- About the Program
- Join the Program
- Our Subscription Program
- Workshops & Training
- Learn more
The aim of the Stephanie Alexander Kitchen Garden Foundation is to introduce pleasurable food education into as many Australian primary schools as possible.
Our Program emphasises the flavours as well as the health benefits of fresh, seasonal food.
Dishes cooked reflect the vegetables, herbs and fruits grown, season-by-season, by the children in their organic gardens.
Our Kitchen Specialist instructors emphasise balance and moderation, and endorse the concept of preparing fruit-based desserts ‘sometimes' only.
The Program is designed to be fully integrated into the primary school curriculum as it offers infinite possibilities to reinforce literacy, numeracy, science, cultural studies and all aspects of environmental sustainability.
In addition, the Program delivers observable social benefits to all students, including those with special needs.
Our preferred cooking fat is Australian-grown extra virgin olive oil in most recipes. Where butter is used in recipes, we recommend 100 per cent butter, not compound spreads or margarine. The aim is to have no more than 15 grams of butter per person in any recipe, preferably less.
Our recipes encourage the use of low-fat styles of cheese e.g. ricotta or feta. If cheese is used in a sauce we recommend no more than 25 grams per serve.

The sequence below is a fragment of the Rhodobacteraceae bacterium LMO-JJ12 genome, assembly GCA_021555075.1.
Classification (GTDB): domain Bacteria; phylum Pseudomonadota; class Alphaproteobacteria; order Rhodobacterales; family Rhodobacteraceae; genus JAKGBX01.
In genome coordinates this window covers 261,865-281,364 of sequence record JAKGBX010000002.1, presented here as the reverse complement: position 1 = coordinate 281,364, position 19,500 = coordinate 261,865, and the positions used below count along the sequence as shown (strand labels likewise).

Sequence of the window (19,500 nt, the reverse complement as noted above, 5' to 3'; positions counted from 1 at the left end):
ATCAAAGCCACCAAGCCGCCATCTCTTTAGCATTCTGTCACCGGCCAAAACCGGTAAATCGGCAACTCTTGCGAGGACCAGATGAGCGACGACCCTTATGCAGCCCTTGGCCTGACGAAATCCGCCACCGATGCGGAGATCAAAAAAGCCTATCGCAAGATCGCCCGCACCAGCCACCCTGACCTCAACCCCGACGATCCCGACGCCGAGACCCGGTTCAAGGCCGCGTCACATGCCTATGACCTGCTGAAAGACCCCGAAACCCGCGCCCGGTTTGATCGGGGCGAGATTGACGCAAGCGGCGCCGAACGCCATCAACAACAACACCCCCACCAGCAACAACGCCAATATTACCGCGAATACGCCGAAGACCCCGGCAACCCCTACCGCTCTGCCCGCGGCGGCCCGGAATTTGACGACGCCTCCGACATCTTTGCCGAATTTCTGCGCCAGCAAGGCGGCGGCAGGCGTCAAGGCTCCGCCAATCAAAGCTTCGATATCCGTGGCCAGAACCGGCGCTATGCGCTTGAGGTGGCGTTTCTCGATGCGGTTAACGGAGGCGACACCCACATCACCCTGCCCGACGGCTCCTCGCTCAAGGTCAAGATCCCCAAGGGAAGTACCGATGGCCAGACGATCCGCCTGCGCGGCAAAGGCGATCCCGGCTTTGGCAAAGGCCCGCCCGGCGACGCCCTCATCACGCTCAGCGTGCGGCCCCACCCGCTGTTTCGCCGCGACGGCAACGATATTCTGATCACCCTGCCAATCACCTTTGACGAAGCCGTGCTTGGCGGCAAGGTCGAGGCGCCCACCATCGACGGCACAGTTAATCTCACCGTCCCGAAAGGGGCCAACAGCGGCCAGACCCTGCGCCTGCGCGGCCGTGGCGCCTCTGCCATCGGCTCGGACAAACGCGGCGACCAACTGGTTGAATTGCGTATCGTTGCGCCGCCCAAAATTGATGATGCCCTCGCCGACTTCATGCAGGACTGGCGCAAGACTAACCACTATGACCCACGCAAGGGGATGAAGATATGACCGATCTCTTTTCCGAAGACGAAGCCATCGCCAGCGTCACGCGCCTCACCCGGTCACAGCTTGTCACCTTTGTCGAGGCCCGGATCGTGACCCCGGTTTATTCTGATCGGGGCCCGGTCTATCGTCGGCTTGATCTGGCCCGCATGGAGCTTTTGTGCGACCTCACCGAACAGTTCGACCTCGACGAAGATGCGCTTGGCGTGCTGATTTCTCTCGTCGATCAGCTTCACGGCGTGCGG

Where milk is used in recipes we recommend fat-reduced milk or standard milk, giving the Kitchen Specialist or home cook the option.
Whenever fried food is being cooked, ensure the food is well drained on kitchen paper.
Fruit-based desserts either use fruit in its natural state (e.g. fruit salad) or are prepared using the minimum amount of sugar possible (e.g. poached in light sugar syrup).
Click here to download the Stephanie Alexander Kitchen Garden Foundation's philosophy in print friendly format.
The published results of the Victorian Program evaluation by Deakin University in concert with the McCaughey Centre at the University of Melbourne showed that this Program positively influences the behaviour of children. Those children in the Program were more willing to try new foods than those in the control group, and while transfer of Program benefits to the home environment was not one of the goals of the Program, it is emerging as a flow-on benefit.